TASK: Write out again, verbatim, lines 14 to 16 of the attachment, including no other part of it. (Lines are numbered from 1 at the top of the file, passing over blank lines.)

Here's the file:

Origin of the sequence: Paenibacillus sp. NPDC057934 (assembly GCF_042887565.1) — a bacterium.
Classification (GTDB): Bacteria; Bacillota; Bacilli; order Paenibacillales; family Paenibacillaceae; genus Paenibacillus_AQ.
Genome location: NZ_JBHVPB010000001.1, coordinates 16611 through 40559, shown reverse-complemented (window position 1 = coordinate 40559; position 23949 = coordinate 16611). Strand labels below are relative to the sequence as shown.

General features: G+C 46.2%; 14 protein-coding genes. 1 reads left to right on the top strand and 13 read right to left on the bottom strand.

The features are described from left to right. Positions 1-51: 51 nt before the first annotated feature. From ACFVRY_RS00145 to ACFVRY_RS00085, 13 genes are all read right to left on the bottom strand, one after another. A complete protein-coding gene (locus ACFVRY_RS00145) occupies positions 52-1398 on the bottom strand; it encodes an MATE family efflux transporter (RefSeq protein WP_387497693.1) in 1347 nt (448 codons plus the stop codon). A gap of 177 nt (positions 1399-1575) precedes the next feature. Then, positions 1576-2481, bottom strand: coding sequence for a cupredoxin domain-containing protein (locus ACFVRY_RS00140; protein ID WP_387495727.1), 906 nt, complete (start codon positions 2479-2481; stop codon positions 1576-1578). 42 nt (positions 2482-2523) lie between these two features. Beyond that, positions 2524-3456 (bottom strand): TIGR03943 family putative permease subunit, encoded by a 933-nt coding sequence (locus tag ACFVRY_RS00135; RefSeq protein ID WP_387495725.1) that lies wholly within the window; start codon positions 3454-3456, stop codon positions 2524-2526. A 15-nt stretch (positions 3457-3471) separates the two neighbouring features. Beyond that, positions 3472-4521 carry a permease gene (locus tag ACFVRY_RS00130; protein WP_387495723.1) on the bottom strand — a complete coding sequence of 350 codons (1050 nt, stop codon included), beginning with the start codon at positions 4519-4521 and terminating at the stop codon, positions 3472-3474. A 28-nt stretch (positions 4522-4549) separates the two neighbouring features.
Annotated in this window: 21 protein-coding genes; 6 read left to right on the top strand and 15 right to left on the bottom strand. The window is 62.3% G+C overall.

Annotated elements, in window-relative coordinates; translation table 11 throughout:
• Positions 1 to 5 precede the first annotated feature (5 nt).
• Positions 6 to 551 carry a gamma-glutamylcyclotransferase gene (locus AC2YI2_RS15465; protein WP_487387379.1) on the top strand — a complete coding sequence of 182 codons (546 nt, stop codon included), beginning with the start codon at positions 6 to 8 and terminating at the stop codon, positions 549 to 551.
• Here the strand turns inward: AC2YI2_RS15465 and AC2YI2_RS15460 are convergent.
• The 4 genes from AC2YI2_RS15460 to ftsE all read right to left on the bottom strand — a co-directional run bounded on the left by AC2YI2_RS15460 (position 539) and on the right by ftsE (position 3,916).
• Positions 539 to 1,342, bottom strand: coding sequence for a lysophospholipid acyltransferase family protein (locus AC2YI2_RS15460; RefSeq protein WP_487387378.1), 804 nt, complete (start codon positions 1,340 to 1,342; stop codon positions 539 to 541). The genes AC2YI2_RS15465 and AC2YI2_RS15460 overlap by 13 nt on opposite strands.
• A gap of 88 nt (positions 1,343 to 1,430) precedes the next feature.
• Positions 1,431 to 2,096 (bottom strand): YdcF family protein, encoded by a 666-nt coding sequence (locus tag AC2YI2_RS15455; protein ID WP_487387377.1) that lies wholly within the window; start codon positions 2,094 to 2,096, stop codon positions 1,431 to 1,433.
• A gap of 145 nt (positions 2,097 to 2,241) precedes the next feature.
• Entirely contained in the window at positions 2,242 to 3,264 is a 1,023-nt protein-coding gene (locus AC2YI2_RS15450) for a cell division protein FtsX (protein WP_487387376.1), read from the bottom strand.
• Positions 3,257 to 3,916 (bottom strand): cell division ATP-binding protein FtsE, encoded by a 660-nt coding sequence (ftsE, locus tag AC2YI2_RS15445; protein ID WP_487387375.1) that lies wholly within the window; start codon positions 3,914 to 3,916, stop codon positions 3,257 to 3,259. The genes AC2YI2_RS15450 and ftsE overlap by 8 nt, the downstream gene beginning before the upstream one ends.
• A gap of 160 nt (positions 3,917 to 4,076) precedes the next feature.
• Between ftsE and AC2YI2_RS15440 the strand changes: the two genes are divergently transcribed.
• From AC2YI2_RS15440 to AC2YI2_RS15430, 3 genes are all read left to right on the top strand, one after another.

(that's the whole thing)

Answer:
• Positions 1,431 to 2,096 (bottom strand): YdcF family protein, encoded by a 666-nt coding sequence (locus tag AC2YI2_RS15455; protein ID WP_487387377.1) that lies wholly within the window; start codon positions 2,094 to 2,096, stop codon positions 1,431 to 1,433.
• A gap of 145 nt (positions 2,097 to 2,241) precedes the next feature.
• Entirely contained in the window at positions 2,242 to 3,264 is a 1,023-nt protein-coding gene (locus AC2YI2_RS15450) for a cell division protein FtsX (protein WP_487387376.1), read from the bottom strand.